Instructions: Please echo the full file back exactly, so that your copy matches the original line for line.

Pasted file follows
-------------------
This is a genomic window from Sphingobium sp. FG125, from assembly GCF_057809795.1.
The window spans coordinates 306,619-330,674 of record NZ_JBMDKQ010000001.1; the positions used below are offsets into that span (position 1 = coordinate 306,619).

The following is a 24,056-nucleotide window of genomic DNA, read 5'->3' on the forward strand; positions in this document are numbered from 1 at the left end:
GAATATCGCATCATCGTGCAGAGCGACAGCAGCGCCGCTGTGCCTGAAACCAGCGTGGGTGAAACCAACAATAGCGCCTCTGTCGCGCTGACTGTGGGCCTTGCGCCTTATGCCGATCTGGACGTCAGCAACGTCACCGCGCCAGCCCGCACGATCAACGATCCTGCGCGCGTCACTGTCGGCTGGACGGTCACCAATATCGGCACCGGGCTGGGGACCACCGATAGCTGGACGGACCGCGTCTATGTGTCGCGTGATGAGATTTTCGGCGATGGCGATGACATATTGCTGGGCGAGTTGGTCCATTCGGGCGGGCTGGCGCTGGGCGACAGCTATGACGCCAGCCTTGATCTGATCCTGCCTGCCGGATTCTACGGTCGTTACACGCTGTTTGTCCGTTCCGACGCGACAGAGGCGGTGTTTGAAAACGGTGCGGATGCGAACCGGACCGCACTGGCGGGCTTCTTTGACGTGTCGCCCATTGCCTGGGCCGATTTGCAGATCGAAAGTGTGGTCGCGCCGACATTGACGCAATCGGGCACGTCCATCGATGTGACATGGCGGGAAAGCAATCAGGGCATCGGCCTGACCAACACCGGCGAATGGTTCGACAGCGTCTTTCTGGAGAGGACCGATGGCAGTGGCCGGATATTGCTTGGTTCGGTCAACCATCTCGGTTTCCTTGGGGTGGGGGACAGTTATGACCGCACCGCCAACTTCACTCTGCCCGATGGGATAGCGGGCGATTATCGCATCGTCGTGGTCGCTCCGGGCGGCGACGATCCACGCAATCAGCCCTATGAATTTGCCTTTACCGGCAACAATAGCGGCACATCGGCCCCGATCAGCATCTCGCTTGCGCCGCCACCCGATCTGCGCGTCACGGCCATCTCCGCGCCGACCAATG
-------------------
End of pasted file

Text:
This is a genomic window from Sphingobium sp. FG125, from assembly GCF_057809795.1.
The window spans coordinates 306,619-330,674 of record NZ_JBMDKQ010000001.1; the positions used below are offsets into that span (position 1 = coordinate 306,619).

The following is a 24,056-nucleotide window of genomic DNA, read 5'->3' on the forward strand; positions in this document are numbered from 1 at the left end:
GAATATCGCATCATCGTGCAGAGCGACAGCAGCGCCGCTGTGCCTGAAACCAGCGTGGGTGAAACCAACAATAGCGCCTCTGTCGCGCTGACTGTGGGCCTTGCGCCTTATGCCGATCTGGACGTCAGCAACGTCACCGCGCCAGCCCGCACGATCAACGATCCTGCGCGCGTCACTGTCGGCTGGACGGTCACCAATATCGGCACCGGGCTGGGGACCACCGATAGCTGGACGGACCGCGTCTATGTGTCGCGTGATGAGATTTTCGGCGATGGCGATGACATATTGCTGGGCGAGTTGGTCCATTCGGGCGGGCTGGCGCTGGGCGACAGCTATGACGCCAGCCTTGATCTGATCCTGCCTGCCGGATTCTACGGTCGTTACACGCTGTTTGTCCGTTCCGACGCGACAGAGGCGGTGTTTGAAAACGGTGCGGATGCGAACCGGACCGCACTGGCGGGCTTCTTTGACGTGTCGCCCATTGCCTGGGCCGATTTGCAGATCGAAAGTGTGGTCGCGCCGACATTGACGCAATCGGGCACGTCCATCGATGTGACATGGCGGGAAAGCAATCAGGGCATCGGCCTGACCAACACCGGCGAATGGTTCGACAGCGTCTTTCTGGAGAGGACCGATGGCAGTGGCCGGATATTGCTTGGTTCGGTCAACCATCTCGGTTTCCTTGGGGTGGGGGACAGTTATGACCGCACCGCCAACTTCACTCTGCCCGATGGGATAGCGGGCGATTATCGCATCGTCGTGGTCGCTCCGGGCGGCGACGATCCACGCAATCAGCCCTATGAATTTGCCTTTACCGGCAACAATAGCGGCACATCGGCCCCGATCAGCATCTCGCTTGCGCCGCCACCCGATCTGCGCGTCACGGCCATCTCCGCGCCGACCAATG